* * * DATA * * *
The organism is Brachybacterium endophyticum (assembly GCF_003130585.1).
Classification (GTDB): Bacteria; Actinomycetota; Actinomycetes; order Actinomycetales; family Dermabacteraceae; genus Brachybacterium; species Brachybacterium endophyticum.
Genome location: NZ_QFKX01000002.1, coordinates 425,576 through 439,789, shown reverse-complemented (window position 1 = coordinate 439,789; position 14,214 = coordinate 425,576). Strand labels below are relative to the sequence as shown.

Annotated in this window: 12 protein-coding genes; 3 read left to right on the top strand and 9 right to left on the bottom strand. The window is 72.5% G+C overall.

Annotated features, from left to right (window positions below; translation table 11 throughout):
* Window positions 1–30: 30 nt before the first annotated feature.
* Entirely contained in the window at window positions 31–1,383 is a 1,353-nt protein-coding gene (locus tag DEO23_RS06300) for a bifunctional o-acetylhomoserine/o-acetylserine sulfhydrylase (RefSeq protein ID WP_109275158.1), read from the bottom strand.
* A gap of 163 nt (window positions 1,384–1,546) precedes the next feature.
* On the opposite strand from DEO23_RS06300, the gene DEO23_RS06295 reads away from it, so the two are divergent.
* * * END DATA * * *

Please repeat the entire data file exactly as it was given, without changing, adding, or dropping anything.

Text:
The organism is Brachybacterium endophyticum (assembly GCF_003130585.1).
Classification (GTDB): Bacteria; Actinomycetota; Actinomycetes; order Actinomycetales; family Dermabacteraceae; genus Brachybacterium; species Brachybacterium endophyticum.
Genome location: NZ_QFKX01000002.1, coordinates 425,576 through 439,789, shown reverse-complemented (window position 1 = coordinate 439,789; position 14,214 = coordinate 425,576). Strand labels below are relative to the sequence as shown.

Annotated in this window: 12 protein-coding genes; 3 read left to right on the top strand and 9 right to left on the bottom strand. The window is 72.5% G+C overall.

Annotated features, from left to right (window positions below; translation table 11 throughout):
* Window positions 1–30: 30 nt before the first annotated feature.
* Entirely contained in the window at window positions 31–1,383 is a 1,353-nt protein-coding gene (locus tag DEO23_RS06300) for a bifunctional o-acetylhomoserine/o-acetylserine sulfhydrylase (RefSeq protein ID WP_109275158.1), read from the bottom strand.
* A gap of 163 nt (window positions 1,384–1,546) precedes the next feature.
* On the opposite strand from DEO23_RS06300, the gene DEO23_RS06295 reads away from it, so the two are divergent.